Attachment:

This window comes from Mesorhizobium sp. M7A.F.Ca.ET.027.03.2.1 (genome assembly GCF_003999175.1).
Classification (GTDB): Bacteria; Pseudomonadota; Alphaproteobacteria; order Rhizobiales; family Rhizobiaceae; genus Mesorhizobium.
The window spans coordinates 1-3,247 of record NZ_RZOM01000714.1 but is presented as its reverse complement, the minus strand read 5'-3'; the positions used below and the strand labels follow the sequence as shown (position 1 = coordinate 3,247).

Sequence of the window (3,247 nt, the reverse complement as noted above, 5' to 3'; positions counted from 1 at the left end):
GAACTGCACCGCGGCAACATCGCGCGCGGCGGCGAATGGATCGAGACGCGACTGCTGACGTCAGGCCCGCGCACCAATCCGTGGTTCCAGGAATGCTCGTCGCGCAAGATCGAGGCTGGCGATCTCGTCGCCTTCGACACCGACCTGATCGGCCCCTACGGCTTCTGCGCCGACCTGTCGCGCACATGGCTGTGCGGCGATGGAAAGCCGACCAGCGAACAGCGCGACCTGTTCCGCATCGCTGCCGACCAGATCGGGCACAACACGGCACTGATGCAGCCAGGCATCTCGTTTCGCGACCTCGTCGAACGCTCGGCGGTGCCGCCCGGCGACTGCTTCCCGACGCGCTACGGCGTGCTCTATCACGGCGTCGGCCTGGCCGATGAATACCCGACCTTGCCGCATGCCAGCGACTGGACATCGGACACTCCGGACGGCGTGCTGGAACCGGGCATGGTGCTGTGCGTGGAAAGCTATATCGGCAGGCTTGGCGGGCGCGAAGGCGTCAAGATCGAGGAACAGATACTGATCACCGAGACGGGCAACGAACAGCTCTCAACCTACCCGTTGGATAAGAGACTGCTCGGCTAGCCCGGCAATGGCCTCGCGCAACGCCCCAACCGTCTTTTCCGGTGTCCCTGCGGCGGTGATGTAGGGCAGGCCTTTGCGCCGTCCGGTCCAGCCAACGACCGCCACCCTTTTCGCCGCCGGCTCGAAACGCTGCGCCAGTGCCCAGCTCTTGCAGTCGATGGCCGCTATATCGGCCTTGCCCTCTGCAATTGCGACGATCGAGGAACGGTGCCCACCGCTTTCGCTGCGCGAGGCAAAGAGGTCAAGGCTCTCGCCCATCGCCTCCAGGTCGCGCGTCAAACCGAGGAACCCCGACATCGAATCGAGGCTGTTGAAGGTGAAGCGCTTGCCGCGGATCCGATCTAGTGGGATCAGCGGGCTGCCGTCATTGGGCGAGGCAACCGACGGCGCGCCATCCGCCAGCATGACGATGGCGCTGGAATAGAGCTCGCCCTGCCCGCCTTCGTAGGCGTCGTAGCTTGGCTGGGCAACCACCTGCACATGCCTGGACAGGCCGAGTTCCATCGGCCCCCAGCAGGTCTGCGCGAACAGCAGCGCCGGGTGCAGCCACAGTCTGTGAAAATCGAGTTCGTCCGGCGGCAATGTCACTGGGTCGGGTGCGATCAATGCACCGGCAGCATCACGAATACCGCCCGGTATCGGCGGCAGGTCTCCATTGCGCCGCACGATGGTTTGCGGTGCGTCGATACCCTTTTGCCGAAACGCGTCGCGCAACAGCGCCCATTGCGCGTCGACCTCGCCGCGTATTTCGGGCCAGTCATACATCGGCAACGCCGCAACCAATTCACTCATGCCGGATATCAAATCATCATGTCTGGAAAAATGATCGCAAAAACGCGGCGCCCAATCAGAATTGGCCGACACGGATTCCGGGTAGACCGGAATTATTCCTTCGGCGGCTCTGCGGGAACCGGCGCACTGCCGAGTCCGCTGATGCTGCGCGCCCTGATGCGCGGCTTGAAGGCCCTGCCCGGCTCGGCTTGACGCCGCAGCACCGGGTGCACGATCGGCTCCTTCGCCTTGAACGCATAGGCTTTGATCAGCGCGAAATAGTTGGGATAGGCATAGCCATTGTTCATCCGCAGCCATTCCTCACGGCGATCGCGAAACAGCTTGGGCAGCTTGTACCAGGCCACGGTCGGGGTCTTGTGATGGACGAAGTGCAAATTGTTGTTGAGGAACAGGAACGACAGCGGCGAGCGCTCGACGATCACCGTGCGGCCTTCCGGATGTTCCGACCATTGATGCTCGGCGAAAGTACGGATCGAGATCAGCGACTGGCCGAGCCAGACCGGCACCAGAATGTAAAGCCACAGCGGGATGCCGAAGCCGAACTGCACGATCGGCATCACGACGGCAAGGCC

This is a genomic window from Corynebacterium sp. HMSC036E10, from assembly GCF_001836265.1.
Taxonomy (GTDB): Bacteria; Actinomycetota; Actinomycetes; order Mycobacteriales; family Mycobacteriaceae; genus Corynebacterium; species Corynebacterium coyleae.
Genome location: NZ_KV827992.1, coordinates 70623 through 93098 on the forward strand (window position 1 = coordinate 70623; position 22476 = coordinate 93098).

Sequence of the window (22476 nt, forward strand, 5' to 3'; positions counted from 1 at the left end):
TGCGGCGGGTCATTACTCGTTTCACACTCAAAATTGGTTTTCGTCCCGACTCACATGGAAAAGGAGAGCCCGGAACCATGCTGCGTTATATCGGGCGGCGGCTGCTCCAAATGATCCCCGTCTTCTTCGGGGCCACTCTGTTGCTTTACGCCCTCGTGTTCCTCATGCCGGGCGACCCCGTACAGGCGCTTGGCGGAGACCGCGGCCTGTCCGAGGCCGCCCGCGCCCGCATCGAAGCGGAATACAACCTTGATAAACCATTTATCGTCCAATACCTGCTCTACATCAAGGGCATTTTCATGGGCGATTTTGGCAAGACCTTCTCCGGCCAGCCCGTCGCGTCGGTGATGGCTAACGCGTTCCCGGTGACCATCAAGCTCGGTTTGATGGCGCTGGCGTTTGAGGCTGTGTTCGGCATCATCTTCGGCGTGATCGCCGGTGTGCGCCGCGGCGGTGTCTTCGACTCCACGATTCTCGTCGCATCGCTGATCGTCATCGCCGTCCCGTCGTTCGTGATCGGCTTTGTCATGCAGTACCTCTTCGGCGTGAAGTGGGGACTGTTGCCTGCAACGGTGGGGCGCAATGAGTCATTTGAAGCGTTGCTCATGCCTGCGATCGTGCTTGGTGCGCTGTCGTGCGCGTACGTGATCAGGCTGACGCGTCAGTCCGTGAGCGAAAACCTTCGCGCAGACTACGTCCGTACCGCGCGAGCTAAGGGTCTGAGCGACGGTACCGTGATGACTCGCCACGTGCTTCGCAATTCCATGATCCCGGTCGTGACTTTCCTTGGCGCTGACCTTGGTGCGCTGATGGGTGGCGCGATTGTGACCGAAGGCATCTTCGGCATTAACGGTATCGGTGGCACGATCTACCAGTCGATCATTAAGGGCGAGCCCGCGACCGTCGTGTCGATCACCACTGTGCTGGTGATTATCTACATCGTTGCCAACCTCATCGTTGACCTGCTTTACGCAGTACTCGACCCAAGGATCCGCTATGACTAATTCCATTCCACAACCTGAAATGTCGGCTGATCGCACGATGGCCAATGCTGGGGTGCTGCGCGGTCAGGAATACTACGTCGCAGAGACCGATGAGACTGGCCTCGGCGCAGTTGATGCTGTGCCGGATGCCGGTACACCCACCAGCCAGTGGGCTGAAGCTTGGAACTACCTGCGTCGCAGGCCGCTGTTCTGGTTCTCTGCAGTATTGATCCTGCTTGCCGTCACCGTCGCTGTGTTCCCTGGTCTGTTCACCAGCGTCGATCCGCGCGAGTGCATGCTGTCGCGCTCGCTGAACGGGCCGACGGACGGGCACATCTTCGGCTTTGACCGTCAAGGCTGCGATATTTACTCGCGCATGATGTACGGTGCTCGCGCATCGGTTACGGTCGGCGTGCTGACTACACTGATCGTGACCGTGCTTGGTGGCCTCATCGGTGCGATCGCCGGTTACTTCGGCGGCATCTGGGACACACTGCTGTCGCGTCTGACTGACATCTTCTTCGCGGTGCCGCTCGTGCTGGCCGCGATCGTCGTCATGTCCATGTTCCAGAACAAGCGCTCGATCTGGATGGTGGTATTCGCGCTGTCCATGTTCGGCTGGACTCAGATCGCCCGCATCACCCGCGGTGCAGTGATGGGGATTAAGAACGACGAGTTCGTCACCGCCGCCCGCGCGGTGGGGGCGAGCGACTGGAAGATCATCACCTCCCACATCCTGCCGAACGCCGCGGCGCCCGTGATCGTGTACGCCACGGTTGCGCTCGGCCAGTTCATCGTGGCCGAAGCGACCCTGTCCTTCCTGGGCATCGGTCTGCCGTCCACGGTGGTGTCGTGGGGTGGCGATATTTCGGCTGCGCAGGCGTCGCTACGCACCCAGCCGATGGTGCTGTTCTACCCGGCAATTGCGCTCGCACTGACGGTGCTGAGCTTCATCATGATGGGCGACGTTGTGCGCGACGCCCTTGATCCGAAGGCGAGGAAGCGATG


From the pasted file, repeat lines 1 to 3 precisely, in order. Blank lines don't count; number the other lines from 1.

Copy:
This window comes from Mesorhizobium sp. M7A.F.Ca.ET.027.03.2.1 (genome assembly GCF_003999175.1).
Classification (GTDB): Bacteria; Pseudomonadota; Alphaproteobacteria; order Rhizobiales; family Rhizobiaceae; genus Mesorhizobium.
The window spans coordinates 1-3,247 of record NZ_RZOM01000714.1 but is presented as its reverse complement, the minus strand read 5'-3'; the positions used below and the strand labels follow the sequence as shown (position 1 = coordinate 3,247).